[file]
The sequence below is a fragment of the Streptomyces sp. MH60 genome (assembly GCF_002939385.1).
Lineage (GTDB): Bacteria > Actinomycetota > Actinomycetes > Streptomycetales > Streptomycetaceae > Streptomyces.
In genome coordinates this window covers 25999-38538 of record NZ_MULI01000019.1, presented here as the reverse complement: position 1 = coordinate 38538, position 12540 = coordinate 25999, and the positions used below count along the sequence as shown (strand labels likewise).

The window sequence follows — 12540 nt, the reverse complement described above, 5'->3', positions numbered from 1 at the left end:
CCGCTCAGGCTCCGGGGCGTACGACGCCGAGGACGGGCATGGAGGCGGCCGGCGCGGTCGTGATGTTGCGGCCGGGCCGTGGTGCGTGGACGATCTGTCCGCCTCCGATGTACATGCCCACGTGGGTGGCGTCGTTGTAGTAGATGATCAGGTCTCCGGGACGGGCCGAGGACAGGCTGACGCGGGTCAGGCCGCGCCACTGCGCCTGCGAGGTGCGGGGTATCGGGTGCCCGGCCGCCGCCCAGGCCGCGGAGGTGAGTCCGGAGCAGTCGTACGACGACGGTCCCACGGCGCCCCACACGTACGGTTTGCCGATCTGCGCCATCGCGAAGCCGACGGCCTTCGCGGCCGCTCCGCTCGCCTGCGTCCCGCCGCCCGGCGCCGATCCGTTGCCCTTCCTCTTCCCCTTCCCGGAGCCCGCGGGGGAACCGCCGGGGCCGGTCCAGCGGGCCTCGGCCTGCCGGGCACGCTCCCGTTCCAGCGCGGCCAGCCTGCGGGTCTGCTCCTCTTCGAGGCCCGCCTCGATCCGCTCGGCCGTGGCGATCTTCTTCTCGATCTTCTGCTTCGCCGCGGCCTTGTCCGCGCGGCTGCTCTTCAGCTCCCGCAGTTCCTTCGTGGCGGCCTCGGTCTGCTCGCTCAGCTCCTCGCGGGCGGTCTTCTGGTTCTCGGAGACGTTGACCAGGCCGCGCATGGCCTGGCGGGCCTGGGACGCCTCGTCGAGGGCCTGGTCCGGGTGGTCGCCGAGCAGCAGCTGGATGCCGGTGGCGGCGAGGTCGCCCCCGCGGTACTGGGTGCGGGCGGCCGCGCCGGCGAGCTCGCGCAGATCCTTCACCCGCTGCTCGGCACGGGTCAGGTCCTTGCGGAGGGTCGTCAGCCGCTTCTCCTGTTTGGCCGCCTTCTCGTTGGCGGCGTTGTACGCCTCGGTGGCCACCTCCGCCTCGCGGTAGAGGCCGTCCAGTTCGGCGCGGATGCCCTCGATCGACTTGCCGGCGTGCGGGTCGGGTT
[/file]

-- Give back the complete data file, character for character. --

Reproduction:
The sequence below is a fragment of the Streptomyces sp. MH60 genome (assembly GCF_002939385.1).
Lineage (GTDB): Bacteria > Actinomycetota > Actinomycetes > Streptomycetales > Streptomycetaceae > Streptomyces.
In genome coordinates this window covers 25999-38538 of record NZ_MULI01000019.1, presented here as the reverse complement: position 1 = coordinate 38538, position 12540 = coordinate 25999, and the positions used below count along the sequence as shown (strand labels likewise).

The window sequence follows — 12540 nt, the reverse complement described above, 5'->3', positions numbered from 1 at the left end:
CCGCTCAGGCTCCGGGGCGTACGACGCCGAGGACGGGCATGGAGGCGGCCGGCGCGGTCGTGATGTTGCGGCCGGGCCGTGGTGCGTGGACGATCTGTCCGCCTCCGATGTACATGCCCACGTGGGTGGCGTCGTTGTAGTAGATGATCAGGTCTCCGGGACGGGCCGAGGACAGGCTGACGCGGGTCAGGCCGCGCCACTGCGCCTGCGAGGTGCGGGGTATCGGGTGCCCGGCCGCCGCCCAGGCCGCGGAGGTGAGTCCGGAGCAGTCGTACGACGACGGTCCCACGGCGCCCCACACGTACGGTTTGCCGATCTGCGCCATCGCGAAGCCGACGGCCTTCGCGGCCGCTCCGCTCGCCTGCGTCCCGCCGCCCGGCGCCGATCCGTTGCCCTTCCTCTTCCCCTTCCCGGAGCCCGCGGGGGAACCGCCGGGGCCGGTCCAGCGGGCCTCGGCCTGCCGGGCACGCTCCCGTTCCAGCGCGGCCAGCCTGCGGGTCTGCTCCTCTTCGAGGCCCGCCTCGATCCGCTCGGCCGTGGCGATCTTCTTCTCGATCTTCTGCTTCGCCGCGGCCTTGTCCGCGCGGCTGCTCTTCAGCTCCCGCAGTTCCTTCGTGGCGGCCTCGGTCTGCTCGCTCAGCTCCTCGCGGGCGGTCTTCTGGTTCTCGGAGACGTTGACCAGGCCGCGCATGGCCTGGCGGGCCTGGGACGCCTCGTCGAGGGCCTGGTCCGGGTGGTCGCCGAGCAGCAGCTGGATGCCGGTGGCGGCGAGGTCGCCCCCGCGGTACTGGGTGCGGGCGGCCGCGCCGGCGAGCTCGCGCAGATCCTTCACCCGCTGCTCGGCACGGGTCAGGTCCTTGCGGAGGGTCGTCAGCCGCTTCTCCTGTTTGGCCGCCTTCTCGTTGGCGGCGTTGTACGCCTCGGTGGCCACCTCCGCCTCGCGGTAGAGGCCGTCCAGTTCGGCGCGGATGCCCTCGATCGACTTGCCGGCGTGCGGGTCGGGTT